2073 posts • joined Monday 16th April 2007 14:57 GMT
Sony already does wireless
But stateside only with the 9" "Daily Edition". Presumably negotiations elsewhere for the networks are trickier than for Amazon as Sony doesn't sell exclusively so has less of a chance to cover the charges through book sales.
I have 650 touch and I think it's ace. It fits snugly either into quite a few of my pockets and doesn't look ostentatious. I'm not that fussed about wireless as that eats battery time and copying books over by USB doesn't really take a lot of time, especially considering how long I tend to take to read a book. Plus, it takes both micro-SD and the littlest memory sticks which are even easier. Charges with the same cable as my phone, which is nice. Sound quality is excellent if you want to play music on it, though I suspect most people either have dedicated players or use the phone. Bluetooth would have been nice for that.
I could do with a slightly larger screen in the same size body - there's a good cm of casing too much around the screen. I don't use the touch screen very much but it is just very useful for things like looking up words by double-tapping them. A larger screen would also be good for the technical, ie. software, documentation but the PDF reflow almost entirely makes up for that. You only really how good it is when you compare the same file on different devices. Fortunately, Sphinx and other tools are making ePub common for docs so the problem will go away soon.
But the USP for readers over tablets - sunshine. Stuff just looks better and better in bright light.
There is no such thing as the "SQL model". There is the relational model and ACID compliance. And then you optimise for the business case - reading, writing or both. The relational model is pure mathematics so it really can be about finding the best fit to hardware and a good database will use all available memory for optimisation.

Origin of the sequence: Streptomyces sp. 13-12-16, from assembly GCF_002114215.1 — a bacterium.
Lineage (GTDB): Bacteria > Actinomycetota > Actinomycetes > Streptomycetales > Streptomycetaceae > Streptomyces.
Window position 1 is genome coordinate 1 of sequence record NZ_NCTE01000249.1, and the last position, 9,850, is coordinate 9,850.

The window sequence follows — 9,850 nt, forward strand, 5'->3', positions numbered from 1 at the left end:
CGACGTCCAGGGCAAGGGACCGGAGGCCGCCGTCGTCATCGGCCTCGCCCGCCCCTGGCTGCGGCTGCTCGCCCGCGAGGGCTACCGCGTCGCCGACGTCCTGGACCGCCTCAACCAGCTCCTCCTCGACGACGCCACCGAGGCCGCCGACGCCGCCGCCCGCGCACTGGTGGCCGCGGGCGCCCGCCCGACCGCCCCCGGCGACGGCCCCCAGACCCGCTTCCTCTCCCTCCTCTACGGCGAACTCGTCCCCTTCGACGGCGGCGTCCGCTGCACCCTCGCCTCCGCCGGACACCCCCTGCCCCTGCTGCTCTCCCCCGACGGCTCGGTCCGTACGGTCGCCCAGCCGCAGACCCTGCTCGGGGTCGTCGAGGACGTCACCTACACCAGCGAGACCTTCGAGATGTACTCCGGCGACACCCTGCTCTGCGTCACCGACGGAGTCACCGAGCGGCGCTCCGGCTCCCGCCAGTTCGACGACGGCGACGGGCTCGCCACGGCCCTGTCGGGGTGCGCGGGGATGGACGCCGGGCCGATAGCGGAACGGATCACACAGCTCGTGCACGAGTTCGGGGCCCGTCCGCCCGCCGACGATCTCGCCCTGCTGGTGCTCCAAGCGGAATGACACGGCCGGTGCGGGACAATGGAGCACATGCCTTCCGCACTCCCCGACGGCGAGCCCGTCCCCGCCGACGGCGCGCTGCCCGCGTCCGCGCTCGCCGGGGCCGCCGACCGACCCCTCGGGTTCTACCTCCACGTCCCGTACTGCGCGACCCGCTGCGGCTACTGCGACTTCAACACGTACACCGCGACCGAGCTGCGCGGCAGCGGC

All a buzz
People I've been talking to who are excited about Google+ are not the technological elite. There is a sense of quiet admiration of something that looks like it might be useful.
You're right that people won't shift systems unless there is perceivable gain, though for SEO the advantage is pretty clear. Whether Google+ already has this in its platform or whether it will take the inevitable data breach at Facebook to scare people away or whether it will need something else to come along.
However, having recently nailed your colours to the mast by suggesting Facebook's IPO should be around 10^12 USD, what else are you going to say on the matter?
Make it easier
1) Stop the stupid activation shenanigans. People will either buy it or they won't. I bought it, stop threatening me. If you won't give me an update because I haven't "activated" my install and I suffer as a consequence I'll sue you. In fact I might sue you for threatening me in the first place. Make it easy for people to upgrade and install and market share will drive the reluctant to catch up.
2) Make the upgrade easier. AFAIK you can't go from XP to Windows 7. Maybe that has since been fixed but if not it is the best way to piss off your customers.
3) Get out of the browser wars. Buy Mozilla Corp if you want but stop trying to peddle outdated software with proprietary extensions as state of the art. IE 9 is *okay* until you look at anything even slightly mobile. Dump "compatability mode" and offer to fix those websites that would need it.
I like Windows 7 much more than XP - have it on bootcamp - but it still has some way to go in terms of usability. Am I the only one who suffers with windows that get moved to the top getting magically maximised?
What a load of trollfodder
Matt, have you ever heard of the PE ratio? How about the Robert Shiller PE 10?* A PE of 20 is already above the historical average and you are suggesting a PE of over 1000.
All pre-IPO stocks are overvalued at the moment as with nearly zero interest rates there are lots of freshly printed dollars chasing returns. But valuations are not values which is why such trends are called bubbles.
More coal please
This is a message from the Chinese National Union of Coalminers and the American Coal Lobby
Harping on about "global warming" was always going to lead to problems but it was also always more marketable than "human induced climate change" or electorally unpalatable discussions about the politics of oil.
Whether or not we understand the science of climate change, it's still probably too mindboggingly complicated for us to model properly. But that is not really a good reason for pollution as usual or sending more people to their deaths.
Anyway nice to see companies like Schneider Electric (re)introducing the "negawatt" to their advertising.
What are the arguments for the install?
1) This will leave me without a backup machine, currently a Mac Mini